Another major consideration is the type and grade of oil being used. If it’s ‘special purpose’ and is fire resistant then it won’t always have a positive influence on the service life. However, it will run cool which could help with its lifespan as there will be less temperature related lubrication issues.
Keeping a high level of oil cleanliness will also work well in extending the life of any hydraulic component.
Another point to ponder is how hard the pump is working. This is about how fast it’s spinning and under what pressure –how much of each hour is the pump under load? If they are under load for 55 minutes of every hour, then that’s going to be a 90% duty cycle, which is a lot to maintain compared to being under load for say 42 minutes of every hour. Under ideal conditions such as a duty cycle of 70% or less, 1200 rpm spinning with clean oil, you can hope an industrial grade hydraulic pump would last 20,000 hours or more. However, if you’ve got a 90% load with special purpose oil and 1800 rpm then you are more likely to get something in the arena of 10,000 hours of service life.
Running To Failure
There’s no doubt that these are only informed estimates using the information that we have about the pump and how it’s being used. Of course, if there are any hidden design flaws then the lifespan of the pump could be drastically compromised. For example, if there are pressure spikes that are caused by rapid valve shifts, then over time this could lead to a pump failure.
To continue to run a hydraulic pump until it fails is not a good idea. Its failure could cause consequential damage to other components. The cost of the rebuild of the pump will increase. Changing a pump before its life expires should be managed, whilst historical data is collected.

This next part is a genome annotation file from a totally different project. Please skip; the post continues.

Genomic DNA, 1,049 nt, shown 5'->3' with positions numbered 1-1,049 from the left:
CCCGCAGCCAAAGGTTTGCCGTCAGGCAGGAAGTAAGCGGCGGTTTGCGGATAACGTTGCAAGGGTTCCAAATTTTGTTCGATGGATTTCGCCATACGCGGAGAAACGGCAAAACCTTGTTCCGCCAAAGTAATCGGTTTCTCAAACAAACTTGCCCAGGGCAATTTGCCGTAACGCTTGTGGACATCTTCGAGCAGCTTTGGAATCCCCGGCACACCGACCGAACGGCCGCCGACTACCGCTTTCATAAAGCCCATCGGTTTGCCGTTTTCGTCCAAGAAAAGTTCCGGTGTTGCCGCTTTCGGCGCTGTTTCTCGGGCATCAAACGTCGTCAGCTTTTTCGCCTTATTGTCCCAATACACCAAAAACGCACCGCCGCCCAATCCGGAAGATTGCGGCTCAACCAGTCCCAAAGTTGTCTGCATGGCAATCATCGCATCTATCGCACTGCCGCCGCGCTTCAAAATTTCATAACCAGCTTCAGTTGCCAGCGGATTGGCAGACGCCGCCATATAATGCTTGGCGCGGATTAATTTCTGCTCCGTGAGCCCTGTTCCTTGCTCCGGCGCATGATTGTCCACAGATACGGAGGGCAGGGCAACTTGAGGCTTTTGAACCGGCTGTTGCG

So if it’s looking like 20,000 hours is a strong lifespan possibility for any pump, then it’s wise to pull it out at 12,000 hours. It can be inspected and put back into service until say 15,000 hours. Then run to 17,500 hours and if all is well, then run until 20,000 hours. Getting too greedy will put the pump into the correct timeframe for a failure, so it’s not wise to push it too far.
Using this approach can provide information to make informed decisions on realistic expectations for component lifespan without putting the hydraulic system at great risk.
The stats on hydraulic machine hose leakage that hose manufacturer Gates recently produced are not a pretty sight. According to them just one litre of oil can cause catastrophic environmental damage and is able to pollute up to 1,000,000 litres of water. With 370m litres of oil estimated to be leaking each year, it’s rather a shocking statistic and not one that any of us would like to think we are contributing to.
Stats like this are an eye opener and something that can bring about changes to how things are done due to new laws and governance.
Knowing this, how would it affect you if the government passed a law to account for all hydraulic oil, both deliveries and disposals? Any deficit between the number of litres delivered and the litres disposed of would be assumed to have escaped into the environment and would be fined. What would your numbers look like if you had to account for every drop of your oil? There’s no doubt that any business would do better without this.
The only way to tell how much oil your machine is consuming each year is to measure and document all oil changes and any top up additions.
However, most hydraulic engineers fail to do this. Those who do start to do it are often surprised at how much hydraulic oil each machine is getting through each year, but can then monitor it enough to be able to know whether they should be taking action to minimise losses through spoilt seals and faulty connections.
Adding one more task to the list isn’t something any of us want to do, but without measurement there is no management and as a result no control.
There are associated costs with disposal of hydraulic oil and any oil clean up. There is also the issue that if oil can get out, then something could be getting into and contaminating your hydraulic system. Removing contaminants costs money, as becomes apparent each time a filter element needs to be replaced. To not remove contaminants costs even more!
Although it costs to schedule downtime, depending on how much leakage you have, it could cost more to replace the missing oil each week.